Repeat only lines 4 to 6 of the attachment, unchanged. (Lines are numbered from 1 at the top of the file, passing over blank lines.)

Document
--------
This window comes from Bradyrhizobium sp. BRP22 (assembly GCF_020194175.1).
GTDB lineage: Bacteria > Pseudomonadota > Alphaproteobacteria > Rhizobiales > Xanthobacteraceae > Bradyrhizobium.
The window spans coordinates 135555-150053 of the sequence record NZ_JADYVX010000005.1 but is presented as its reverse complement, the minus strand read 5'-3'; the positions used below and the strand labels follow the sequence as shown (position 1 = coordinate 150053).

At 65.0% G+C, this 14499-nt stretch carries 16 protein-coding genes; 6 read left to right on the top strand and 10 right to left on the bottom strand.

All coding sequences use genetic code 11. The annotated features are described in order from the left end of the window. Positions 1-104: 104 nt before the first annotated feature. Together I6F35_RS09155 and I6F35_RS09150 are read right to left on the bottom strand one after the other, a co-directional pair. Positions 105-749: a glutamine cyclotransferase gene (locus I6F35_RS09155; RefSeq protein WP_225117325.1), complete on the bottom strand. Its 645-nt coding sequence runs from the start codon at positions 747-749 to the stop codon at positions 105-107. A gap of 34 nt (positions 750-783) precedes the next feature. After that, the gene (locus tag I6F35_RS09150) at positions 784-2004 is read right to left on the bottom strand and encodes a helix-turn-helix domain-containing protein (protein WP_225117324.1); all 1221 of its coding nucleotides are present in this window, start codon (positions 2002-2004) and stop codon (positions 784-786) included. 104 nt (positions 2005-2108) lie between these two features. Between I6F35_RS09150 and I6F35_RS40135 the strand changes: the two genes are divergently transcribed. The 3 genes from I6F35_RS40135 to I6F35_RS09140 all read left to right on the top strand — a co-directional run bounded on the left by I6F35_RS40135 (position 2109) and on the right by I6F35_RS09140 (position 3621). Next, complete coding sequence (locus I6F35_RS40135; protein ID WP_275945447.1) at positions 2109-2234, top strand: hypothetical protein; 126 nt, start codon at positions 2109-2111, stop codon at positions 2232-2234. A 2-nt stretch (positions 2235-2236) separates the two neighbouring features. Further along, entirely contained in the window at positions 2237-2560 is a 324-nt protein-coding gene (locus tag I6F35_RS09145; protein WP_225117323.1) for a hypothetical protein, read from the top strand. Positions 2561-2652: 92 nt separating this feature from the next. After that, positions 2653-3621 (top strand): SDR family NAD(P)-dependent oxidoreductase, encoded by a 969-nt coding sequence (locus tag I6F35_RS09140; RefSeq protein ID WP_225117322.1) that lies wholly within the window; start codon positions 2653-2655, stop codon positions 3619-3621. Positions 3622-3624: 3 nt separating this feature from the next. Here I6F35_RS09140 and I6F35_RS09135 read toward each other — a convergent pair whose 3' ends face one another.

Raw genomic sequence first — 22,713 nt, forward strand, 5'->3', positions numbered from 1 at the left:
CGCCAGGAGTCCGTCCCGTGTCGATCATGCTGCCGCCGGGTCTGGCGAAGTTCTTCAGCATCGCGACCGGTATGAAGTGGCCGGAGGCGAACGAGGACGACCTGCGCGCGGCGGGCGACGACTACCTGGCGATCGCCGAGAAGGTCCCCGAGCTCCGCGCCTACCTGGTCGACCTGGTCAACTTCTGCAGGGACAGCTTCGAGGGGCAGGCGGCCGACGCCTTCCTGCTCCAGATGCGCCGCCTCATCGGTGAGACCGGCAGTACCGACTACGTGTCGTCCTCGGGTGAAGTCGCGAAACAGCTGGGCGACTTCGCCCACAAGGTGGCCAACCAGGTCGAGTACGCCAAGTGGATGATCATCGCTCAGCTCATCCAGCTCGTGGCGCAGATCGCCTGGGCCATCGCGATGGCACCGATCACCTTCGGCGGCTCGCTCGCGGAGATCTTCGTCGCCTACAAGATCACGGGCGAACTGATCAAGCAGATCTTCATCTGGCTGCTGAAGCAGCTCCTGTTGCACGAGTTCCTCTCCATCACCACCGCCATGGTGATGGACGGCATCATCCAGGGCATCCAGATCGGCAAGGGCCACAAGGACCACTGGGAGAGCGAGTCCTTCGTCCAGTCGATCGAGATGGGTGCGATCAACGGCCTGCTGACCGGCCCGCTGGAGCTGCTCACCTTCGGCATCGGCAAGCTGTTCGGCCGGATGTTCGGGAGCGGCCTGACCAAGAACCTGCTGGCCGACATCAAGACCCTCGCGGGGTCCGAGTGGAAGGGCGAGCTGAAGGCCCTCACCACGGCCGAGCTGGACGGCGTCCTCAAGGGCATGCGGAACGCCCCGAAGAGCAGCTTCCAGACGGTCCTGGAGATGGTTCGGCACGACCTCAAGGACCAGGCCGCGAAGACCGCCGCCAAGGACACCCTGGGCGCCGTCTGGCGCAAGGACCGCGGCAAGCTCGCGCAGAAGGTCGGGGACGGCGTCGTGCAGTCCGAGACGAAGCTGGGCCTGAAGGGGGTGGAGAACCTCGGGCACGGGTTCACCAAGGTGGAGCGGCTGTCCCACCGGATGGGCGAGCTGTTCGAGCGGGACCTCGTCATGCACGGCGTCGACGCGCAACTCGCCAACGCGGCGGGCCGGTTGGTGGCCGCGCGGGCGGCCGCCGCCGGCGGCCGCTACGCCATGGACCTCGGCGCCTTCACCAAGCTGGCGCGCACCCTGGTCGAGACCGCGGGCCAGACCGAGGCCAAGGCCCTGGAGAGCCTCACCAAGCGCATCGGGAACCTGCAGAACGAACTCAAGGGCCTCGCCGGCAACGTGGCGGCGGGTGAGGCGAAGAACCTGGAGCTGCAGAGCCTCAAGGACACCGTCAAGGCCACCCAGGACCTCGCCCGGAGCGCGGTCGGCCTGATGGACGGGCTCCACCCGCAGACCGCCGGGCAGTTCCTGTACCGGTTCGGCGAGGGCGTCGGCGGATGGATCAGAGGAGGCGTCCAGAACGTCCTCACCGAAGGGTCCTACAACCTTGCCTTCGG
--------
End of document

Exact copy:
At 65.0% G+C, this 14499-nt stretch carries 16 protein-coding genes; 6 read left to right on the top strand and 10 right to left on the bottom strand.

All coding sequences use genetic code 11. The annotated features are described in order from the left end of the window. Positions 1-104: 104 nt before the first annotated feature. Together I6F35_RS09155 and I6F35_RS09150 are read right to left on the bottom strand one after the other, a co-directional pair. Positions 105-749: a glutamine cyclotransferase gene (locus I6F35_RS09155; RefSeq protein WP_225117325.1), complete on the bottom strand. Its 645-nt coding sequence runs from the start codon at positions 747-749 to the stop codon at positions 105-107. A gap of 34 nt (positions 750-783) precedes the next feature. After that, the gene (locus tag I6F35_RS09150) at positions 784-2004 is read right to left on the bottom strand and encodes a helix-turn-helix domain-containing protein (protein WP_225117324.1); all 1221 of its coding nucleotides are present in this window, start codon (positions 2002-2004) and stop codon (positions 784-786) included. 104 nt (positions 2005-2108) lie between these two features. Between I6F35_RS09150 and I6F35_RS40135 the strand changes: the two genes are divergently transcribed. The 3 genes from I6F35_RS40135 to I6F35_RS09140 all read left to right on the top strand — a co-directional run bounded on the left by I6F35_RS40135 (position 2109) and on the right by I6F35_RS09140 (position 3621). Next, complete coding sequence (locus I6F35_RS40135; protein ID WP_275945447.1) at positions 2109-2234, top strand: hypothetical protein; 126 nt, start codon at positions 2109-2111, stop codon at positions 2232-2234. A 2-nt stretch (positions 2235-2236) separates the two neighbouring features. Further along, entirely contained in the window at positions 2237-2560 is a 324-nt protein-coding gene (locus tag I6F35_RS09145; protein WP_225117323.1) for a hypothetical protein, read from the top strand. Positions 2561-2652: 92 nt separating this feature from the next. After that, positions 2653-3621 (top strand): SDR family NAD(P)-dependent oxidoreductase, encoded by a 969-nt coding sequence (locus tag I6F35_RS09140; RefSeq protein ID WP_225117322.1) that lies wholly within the window; start codon positions 2653-2655, stop codon positions 3619-3621. Positions 3622-3624: 3 nt separating this feature from the next. Here I6F35_RS09140 and I6F35_RS09135 read toward each other — a convergent pair whose 3' ends face one another.

Raw genomic sequence first — 22,713 nt, forward strand, 5'->3', positions numbered from 1 at the left: